Trimble Marine Construction software for pile-driving applications cut the time for setting and driving piles from a floating crane in half, both increasing safety and reducing production time.
Customer Profile: Reg Tramble of Alva Construction Ltd. Antigonish, Nova Scotia, is the project engineer on a wharf replacement project that includes more than 40 meters of timber cribbed wharf in addition to 80 meters of timber piling wharf with concrete caps and deck. There are 180 piles in the section: 132 vertical and 48 batter piles, which are driven at an angle.
Alva Construction needed to reduce time required to set out piles in the required location and drive pile to the required depth by providing positioning guidance during the piling process. “We use GPS machine control on our excavators and dozers and were trying to get the system to work on our floating crane,” said Tramble. Positioning and adjusting the angles of the piles had always been accomplished by crew members which, in addition to being time consuming, presented an element of danger to the crew, said Tramble.
Lou Nash, president of systems integrator Measutronics, working with Reg Tramble, designed and installed a system for Alva’s barge-mounted Terex crane, which is fitted with a fixed-lead Birmingham VTL (vertical travel lead) pile driving system and Pileco diesel hammer.
Measutronics created a mock-up of the crane to find the optimum location of the pitch and roll sensors and GPS antennas, a graphics display on the operator’s screens, and the equipment installation in the small cab on the crane.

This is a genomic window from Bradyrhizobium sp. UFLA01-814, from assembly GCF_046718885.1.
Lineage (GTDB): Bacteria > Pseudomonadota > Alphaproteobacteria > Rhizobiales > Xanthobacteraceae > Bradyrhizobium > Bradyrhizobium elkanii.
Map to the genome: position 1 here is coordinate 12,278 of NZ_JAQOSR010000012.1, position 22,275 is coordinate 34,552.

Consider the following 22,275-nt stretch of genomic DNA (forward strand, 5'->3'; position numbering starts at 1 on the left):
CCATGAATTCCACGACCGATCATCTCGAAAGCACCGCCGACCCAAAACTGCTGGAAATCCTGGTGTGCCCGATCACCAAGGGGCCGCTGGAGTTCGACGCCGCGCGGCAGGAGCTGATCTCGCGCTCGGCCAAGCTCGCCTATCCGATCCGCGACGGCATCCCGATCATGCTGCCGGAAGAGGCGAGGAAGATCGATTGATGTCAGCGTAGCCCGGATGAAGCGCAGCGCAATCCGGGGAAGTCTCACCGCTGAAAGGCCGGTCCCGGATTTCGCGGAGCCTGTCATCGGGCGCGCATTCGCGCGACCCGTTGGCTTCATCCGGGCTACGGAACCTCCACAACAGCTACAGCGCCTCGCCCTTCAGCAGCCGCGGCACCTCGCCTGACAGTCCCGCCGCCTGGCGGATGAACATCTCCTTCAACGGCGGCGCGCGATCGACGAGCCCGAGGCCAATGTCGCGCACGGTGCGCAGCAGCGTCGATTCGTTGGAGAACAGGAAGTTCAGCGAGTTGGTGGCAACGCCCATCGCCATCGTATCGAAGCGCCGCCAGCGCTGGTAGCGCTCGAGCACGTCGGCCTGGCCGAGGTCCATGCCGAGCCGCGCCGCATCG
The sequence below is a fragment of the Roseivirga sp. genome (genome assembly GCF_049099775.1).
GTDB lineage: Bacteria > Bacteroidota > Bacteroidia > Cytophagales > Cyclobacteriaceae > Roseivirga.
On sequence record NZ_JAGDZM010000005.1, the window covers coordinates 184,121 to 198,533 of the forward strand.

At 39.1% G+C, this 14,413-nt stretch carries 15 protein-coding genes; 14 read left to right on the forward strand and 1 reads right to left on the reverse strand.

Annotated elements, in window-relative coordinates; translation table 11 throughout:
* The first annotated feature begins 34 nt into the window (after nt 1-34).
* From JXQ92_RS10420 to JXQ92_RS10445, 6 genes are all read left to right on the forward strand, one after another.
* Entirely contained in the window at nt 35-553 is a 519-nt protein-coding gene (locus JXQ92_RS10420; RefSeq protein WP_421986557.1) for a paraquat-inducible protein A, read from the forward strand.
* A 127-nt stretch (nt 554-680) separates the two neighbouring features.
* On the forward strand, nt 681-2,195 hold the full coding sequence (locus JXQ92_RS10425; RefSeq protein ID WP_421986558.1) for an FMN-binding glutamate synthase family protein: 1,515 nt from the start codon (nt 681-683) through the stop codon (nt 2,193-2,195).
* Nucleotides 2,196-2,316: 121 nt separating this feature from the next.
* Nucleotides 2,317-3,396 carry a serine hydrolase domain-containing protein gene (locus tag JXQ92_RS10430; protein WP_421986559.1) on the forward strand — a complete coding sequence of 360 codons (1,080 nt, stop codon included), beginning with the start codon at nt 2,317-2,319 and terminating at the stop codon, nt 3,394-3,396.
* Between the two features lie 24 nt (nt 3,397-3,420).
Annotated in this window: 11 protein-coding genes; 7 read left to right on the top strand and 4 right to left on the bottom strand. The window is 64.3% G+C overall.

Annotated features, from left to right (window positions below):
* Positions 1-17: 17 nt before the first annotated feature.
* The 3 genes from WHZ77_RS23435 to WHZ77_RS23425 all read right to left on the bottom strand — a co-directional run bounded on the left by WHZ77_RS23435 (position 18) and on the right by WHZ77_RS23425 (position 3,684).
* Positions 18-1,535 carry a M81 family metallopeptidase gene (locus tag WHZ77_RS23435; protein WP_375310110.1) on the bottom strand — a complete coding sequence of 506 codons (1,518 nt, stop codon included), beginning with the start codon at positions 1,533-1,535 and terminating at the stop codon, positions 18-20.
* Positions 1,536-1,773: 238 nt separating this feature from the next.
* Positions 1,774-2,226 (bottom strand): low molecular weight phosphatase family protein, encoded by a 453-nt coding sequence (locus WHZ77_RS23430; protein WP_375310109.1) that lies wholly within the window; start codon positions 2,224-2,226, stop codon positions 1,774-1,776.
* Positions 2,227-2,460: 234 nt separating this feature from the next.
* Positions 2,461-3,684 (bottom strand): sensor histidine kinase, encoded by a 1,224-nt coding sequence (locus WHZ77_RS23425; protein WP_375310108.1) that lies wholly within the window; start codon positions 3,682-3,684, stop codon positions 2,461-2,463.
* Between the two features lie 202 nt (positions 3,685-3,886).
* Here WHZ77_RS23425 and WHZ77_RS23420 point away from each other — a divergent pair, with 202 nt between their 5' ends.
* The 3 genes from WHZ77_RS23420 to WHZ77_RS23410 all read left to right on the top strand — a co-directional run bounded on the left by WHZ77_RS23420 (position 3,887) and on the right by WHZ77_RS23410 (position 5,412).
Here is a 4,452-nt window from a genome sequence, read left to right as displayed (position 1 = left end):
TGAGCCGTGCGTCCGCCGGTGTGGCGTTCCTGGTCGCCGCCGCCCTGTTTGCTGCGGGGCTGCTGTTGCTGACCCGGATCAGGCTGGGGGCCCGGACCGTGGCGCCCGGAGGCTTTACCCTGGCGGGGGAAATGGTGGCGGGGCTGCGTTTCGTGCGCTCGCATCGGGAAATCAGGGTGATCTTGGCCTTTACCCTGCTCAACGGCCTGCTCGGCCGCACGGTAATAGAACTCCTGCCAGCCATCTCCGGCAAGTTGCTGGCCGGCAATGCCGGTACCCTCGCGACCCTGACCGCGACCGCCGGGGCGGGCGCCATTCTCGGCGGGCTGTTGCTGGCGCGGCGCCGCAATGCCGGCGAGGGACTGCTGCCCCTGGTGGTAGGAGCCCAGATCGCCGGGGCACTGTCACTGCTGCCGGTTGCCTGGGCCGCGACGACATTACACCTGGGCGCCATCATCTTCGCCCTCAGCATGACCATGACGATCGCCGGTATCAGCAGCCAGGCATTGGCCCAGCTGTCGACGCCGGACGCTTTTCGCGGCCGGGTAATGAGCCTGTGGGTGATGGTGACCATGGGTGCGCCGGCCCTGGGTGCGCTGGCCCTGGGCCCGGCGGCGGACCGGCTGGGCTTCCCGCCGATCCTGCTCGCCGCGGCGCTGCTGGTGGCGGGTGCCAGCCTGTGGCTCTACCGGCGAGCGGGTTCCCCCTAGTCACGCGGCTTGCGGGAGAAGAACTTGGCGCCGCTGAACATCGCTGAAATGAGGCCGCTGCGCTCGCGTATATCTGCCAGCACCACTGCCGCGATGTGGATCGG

Measutronics Systems Specialist Nathan Keys worked with Nash to envision and create displays showing a simple and accurate method of positioning a pile before and during engaging the hammer, along with monitoring and displaying other statistics of the ongoing project.
Keys described the main operating screen: “The current pile location is represented in green and the target location in yellow. Basically, they want to move the green pile on to the yellow one,” he said.
On-screen graphics indicate movement from left to right, straight line distance to the target, the change required to get from the current location to the target location, and change required to get from current heading to the design heading.
As the operator maneuvers the pil, the screen displays inclination change required to get to design inclination, and another reading gives the inclination heading change required to achieve design inclination heading.
Another screen is for selecting the design pile. “Once the pile is selected, the screen shows the design pile properties such as Northing, Easting, Elevation, Length, and Inclination,” explained Keys.
“Our crew came up with a mounting system that protected the (external) equipment, mounted on the lead,” said Tramble. This included the two GPS antennas and the pitch and roll sensor. The cab-based equipment included a laptop computer to run the software and the Trimble GNSS receivers, which pro- vided position and heading.
After the equipment bracket was in place on the lead, followed by installation, calibration, and training by Measutronics, the system was put to work.
“We were already working on the project and it was 65 percent complete before the system was installed,” said Tramble. “This gave us a comparison between pre- and post-install times. For the vertical piles, it took 40 to 50 percent less time. For the raked (batter) piles, we were still on a learning curve, and saw a 25 percent decrease in time, but I think it will go up to 50 percent in the long run,” he said.
Nash said that a feature they plan to develop in the software is to pre-plan barge positions in order to minimize moves. “Contractors tell us that another big saving is in minimizing moves,” he said.
Adapted from an original article written by Judith Powers, Waterways Journal June 19, 2017